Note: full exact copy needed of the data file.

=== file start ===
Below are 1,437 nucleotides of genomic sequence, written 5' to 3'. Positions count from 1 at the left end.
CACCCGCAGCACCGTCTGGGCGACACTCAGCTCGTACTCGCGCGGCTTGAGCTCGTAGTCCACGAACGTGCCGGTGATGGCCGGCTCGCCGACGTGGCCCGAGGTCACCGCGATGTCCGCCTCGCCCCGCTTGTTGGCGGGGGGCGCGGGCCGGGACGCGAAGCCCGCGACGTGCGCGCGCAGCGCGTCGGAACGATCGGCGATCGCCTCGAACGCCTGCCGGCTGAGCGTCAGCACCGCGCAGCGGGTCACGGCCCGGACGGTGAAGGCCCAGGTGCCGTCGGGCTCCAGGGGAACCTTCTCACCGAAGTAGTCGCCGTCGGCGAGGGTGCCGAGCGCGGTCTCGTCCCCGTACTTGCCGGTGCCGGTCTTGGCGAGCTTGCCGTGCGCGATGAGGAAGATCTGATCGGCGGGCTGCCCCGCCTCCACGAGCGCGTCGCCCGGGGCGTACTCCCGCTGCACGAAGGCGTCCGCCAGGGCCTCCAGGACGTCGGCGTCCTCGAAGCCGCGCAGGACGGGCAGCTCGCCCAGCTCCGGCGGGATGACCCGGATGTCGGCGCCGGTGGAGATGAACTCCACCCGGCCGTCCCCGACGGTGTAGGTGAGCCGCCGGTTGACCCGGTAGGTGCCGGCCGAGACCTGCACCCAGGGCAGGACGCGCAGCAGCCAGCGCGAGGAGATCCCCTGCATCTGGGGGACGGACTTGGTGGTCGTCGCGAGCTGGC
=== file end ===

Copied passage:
Below are 1,437 nucleotides of genomic sequence, written 5' to 3'. Positions count from 1 at the left end.
CACCCGCAGCACCGTCTGGGCGACACTCAGCTCGTACTCGCGCGGCTTGAGCTCGTAGTCCACGAACGTGCCGGTGATGGCCGGCTCGCCGACGTGGCCCGAGGTCACCGCGATGTCCGCCTCGCCCCGCTTGTTGGCGGGGGGCGCGGGCCGGGACGCGAAGCCCGCGACGTGCGCGCGCAGCGCGTCGGAACGATCGGCGATCGCCTCGAACGCCTGCCGGCTGAGCGTCAGCACCGCGCAGCGGGTCACGGCCCGGACGGTGAAGGCCCAGGTGCCGTCGGGCTCCAGGGGAACCTTCTCACCGAAGTAGTCGCCGTCGGCGAGGGTGCCGAGCGCGGTCTCGTCCCCGTACTTGCCGGTGCCGGTCTTGGCGAGCTTGCCGTGCGCGATGAGGAAGATCTGATCGGCGGGCTGCCCCGCCTCCACGAGCGCGTCGCCCGGGGCGTACTCCCGCTGCACGAAGGCGTCCGCCAGGGCCTCCAGGACGTCGGCGTCCTCGAAGCCGCGCAGGACGGGCAGCTCGCCCAGCTCCGGCGGGATGACCCGGATGTCGGCGCCGGTGGAGATGAACTCCACCCGGCCGTCCCCGACGGTGTAGGTGAGCCGCCGGTTGACCCGGTAGGTGCCGGCCGAGACCTGCACCCAGGGCAGGACGCGCAGCAGCCAGCGCGAGGAGATCCCCTGCATCTGGGGGACGGACTTGGTGGTCGTCGCGAGCTGGC